Plans unveiled to digitise Middle Eastern archive material
This was published under the 2010 to 2015 Conservative and Liberal Democrat coalition government
Half a million pages of maps, photos, manuscripts and letters will be freely available online.
A project which aims to transform people’s understanding of the history of the Middle East and its relationship with Britain has been announced.
The British Library and the Qatar Foundation for Education, Science and Community Development (QF) have teamed up to digitise more than 500,000 pages from the archives of the East India Company and India Office, as well as 25,000 pages of medieval Arabic manuscripts.
All of the material will be made freely available online for the first time as a result of the £8.7 million project.
“The India Office Records held by the British Library are an extraordinarily rich source of historical material relating to the Gulf,” said British Library Chief Executive Dame Lynne Brindley. “We are delighted to announce this very exciting partnership with QF, through which absolutely anyone with an online connection will be able to have access to this unique treasure trove of material.”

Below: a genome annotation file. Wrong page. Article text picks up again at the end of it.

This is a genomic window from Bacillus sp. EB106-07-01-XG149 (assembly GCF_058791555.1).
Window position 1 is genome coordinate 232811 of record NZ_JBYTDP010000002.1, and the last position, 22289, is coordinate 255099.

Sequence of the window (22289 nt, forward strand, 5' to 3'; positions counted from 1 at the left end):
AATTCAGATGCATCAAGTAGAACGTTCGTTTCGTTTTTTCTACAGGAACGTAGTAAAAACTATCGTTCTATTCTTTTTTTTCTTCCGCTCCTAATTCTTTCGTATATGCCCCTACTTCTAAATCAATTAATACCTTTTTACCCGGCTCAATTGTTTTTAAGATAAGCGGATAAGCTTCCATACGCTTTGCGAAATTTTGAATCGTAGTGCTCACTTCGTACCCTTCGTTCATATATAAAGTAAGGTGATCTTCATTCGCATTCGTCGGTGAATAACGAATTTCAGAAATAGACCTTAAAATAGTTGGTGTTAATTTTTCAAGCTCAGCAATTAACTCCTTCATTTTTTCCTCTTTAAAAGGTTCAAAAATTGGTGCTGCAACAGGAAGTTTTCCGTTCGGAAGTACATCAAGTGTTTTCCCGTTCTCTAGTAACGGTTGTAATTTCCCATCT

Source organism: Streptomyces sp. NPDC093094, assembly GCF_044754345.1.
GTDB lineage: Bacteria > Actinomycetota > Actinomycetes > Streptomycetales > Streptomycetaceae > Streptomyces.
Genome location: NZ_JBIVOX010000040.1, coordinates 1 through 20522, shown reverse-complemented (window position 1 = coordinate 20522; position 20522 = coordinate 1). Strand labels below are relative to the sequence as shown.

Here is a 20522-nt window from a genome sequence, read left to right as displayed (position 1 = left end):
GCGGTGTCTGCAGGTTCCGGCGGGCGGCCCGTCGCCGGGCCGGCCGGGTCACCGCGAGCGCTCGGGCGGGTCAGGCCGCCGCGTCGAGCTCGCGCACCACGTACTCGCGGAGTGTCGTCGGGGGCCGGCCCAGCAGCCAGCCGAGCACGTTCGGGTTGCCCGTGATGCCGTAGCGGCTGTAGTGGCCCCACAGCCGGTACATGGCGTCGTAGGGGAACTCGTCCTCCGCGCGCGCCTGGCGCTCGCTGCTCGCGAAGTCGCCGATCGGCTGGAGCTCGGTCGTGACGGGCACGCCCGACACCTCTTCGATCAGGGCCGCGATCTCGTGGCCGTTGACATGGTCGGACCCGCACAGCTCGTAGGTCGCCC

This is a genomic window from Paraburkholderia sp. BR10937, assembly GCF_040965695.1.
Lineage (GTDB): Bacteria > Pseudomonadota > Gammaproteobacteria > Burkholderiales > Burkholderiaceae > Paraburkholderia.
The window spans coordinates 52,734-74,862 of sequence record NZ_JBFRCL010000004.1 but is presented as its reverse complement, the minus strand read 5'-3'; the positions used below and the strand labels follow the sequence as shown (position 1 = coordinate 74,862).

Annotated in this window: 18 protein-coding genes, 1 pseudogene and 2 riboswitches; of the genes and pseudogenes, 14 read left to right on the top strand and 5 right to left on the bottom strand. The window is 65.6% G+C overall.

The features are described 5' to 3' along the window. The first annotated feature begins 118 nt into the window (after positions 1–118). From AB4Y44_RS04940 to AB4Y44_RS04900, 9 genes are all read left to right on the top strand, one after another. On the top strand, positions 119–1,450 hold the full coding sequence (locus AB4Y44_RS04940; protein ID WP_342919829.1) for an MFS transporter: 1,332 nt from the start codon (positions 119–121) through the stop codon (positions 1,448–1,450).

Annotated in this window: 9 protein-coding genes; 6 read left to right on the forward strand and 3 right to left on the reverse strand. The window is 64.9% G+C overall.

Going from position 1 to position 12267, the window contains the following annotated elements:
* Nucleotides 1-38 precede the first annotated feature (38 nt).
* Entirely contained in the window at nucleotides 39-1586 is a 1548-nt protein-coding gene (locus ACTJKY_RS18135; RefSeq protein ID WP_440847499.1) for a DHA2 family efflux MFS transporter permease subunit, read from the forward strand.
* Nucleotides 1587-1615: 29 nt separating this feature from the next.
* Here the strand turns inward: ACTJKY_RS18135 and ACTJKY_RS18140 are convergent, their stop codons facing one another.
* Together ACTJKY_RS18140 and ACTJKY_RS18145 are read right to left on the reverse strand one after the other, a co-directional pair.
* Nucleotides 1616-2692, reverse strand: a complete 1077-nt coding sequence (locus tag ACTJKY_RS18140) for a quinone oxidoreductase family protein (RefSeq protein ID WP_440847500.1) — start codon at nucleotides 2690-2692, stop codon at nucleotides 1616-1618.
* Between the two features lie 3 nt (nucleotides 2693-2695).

Culture Minister Ed Vaizey said: “The British Library and QF have embarked upon a tremendously exciting project that will undoubtedly prove hugely popular when the digitisation work is complete. It is tantalising to know that so much fascinating information that charts the UK’s relationship with the Middle East will soon be freely available and I commend this important and ambitious partnership.”
The digitisation will take place over the next three years at the British Library in close cooperation with the new Qatar National Library - expected to open in 2014 - and much of the information will be available in both Arabic and English.
When the site is live, users will also be able to add their own Gulf-related stories and memories.